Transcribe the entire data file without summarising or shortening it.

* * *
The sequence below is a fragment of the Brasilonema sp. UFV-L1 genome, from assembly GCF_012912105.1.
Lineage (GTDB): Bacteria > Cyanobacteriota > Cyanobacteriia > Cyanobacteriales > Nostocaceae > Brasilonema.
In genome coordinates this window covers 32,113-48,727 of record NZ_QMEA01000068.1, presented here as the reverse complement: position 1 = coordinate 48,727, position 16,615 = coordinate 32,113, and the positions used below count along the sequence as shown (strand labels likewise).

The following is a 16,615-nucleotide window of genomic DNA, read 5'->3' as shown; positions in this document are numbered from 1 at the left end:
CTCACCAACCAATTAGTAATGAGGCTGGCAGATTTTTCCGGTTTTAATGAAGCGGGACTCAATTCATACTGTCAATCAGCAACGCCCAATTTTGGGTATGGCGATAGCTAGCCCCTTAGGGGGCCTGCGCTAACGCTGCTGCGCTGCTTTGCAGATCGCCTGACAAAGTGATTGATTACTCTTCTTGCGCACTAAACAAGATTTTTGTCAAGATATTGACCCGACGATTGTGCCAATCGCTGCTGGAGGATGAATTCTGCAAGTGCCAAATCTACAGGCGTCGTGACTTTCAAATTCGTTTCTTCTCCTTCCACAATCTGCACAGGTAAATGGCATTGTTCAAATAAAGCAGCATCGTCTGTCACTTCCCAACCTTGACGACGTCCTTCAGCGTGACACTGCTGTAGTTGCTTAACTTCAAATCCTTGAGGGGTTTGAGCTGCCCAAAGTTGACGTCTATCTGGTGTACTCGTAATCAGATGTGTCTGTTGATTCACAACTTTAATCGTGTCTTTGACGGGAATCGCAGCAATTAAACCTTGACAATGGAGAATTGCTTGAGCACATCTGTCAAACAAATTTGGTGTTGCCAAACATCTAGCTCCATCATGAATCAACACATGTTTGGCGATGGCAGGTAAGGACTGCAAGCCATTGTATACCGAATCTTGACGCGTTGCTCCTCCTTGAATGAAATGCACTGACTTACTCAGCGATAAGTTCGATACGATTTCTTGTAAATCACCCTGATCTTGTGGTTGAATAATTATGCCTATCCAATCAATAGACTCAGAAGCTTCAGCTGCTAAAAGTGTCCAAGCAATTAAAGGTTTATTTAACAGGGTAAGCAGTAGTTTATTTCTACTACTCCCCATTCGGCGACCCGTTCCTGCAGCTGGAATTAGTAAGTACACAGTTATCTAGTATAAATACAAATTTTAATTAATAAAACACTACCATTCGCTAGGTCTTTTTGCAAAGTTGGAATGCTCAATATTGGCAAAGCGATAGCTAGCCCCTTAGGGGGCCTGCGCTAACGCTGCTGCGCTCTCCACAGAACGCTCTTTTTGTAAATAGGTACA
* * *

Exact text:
The sequence below is a fragment of the Brasilonema sp. UFV-L1 genome, from assembly GCF_012912105.1.
Lineage (GTDB): Bacteria > Cyanobacteriota > Cyanobacteriia > Cyanobacteriales > Nostocaceae > Brasilonema.
In genome coordinates this window covers 32,113-48,727 of record NZ_QMEA01000068.1, presented here as the reverse complement: position 1 = coordinate 48,727, position 16,615 = coordinate 32,113, and the positions used below count along the sequence as shown (strand labels likewise).

The following is a 16,615-nucleotide window of genomic DNA, read 5'->3' as shown; positions in this document are numbered from 1 at the left end:
CTCACCAACCAATTAGTAATGAGGCTGGCAGATTTTTCCGGTTTTAATGAAGCGGGACTCAATTCATACTGTCAATCAGCAACGCCCAATTTTGGGTATGGCGATAGCTAGCCCCTTAGGGGGCCTGCGCTAACGCTGCTGCGCTGCTTTGCAGATCGCCTGACAAAGTGATTGATTACTCTTCTTGCGCACTAAACAAGATTTTTGTCAAGATATTGACCCGACGATTGTGCCAATCGCTGCTGGAGGATGAATTCTGCAAGTGCCAAATCTACAGGCGTCGTGACTTTCAAATTCGTTTCTTCTCCTTCCACAATCTGCACAGGTAAATGGCATTGTTCAAATAAAGCAGCATCGTCTGTCACTTCCCAACCTTGACGACGTCCTTCAGCGTGACACTGCTGTAGTTGCTTAACTTCAAATCCTTGAGGGGTTTGAGCTGCCCAAAGTTGACGTCTATCTGGTGTACTCGTAATCAGATGTGTCTGTTGATTCACAACTTTAATCGTGTCTTTGACGGGAATCGCAGCAATTAAACCTTGACAATGGAGAATTGCTTGAGCACATCTGTCAAACAAATTTGGTGTTGCCAAACATCTAGCTCCATCATGAATCAACACATGTTTGGCGATGGCAGGTAAGGACTGCAAGCCATTGTATACCGAATCTTGACGCGTTGCTCCTCCTTGAATGAAATGCACTGACTTACTCAGCGATAAGTTCGATACGATTTCTTGTAAATCACCCTGATCTTGTGGTTGAATAATTATGCCTATCCAATCAATAGACTCAGAAGCTTCAGCTGCTAAAAGTGTCCAAGCAATTAAAGGTTTATTTAACAGGGTAAGCAGTAGTTTATTTCTACTACTCCCCATTCGGCGACCCGTTCCTGCAGCTGGAATTAGTAAGTACACAGTTATCTAGTATAAATACAAATTTTAATTAATAAAACACTACCATTCGCTAGGTCTTTTTGCAAAGTTGGAATGCTCAATATTGGCAAAGCGATAGCTAGCCCCTTAGGGGGCCTGCGCTAACGCTGCTGCGCTCTCCACAGAACGCTCTTTTTGTAAATAGGTACA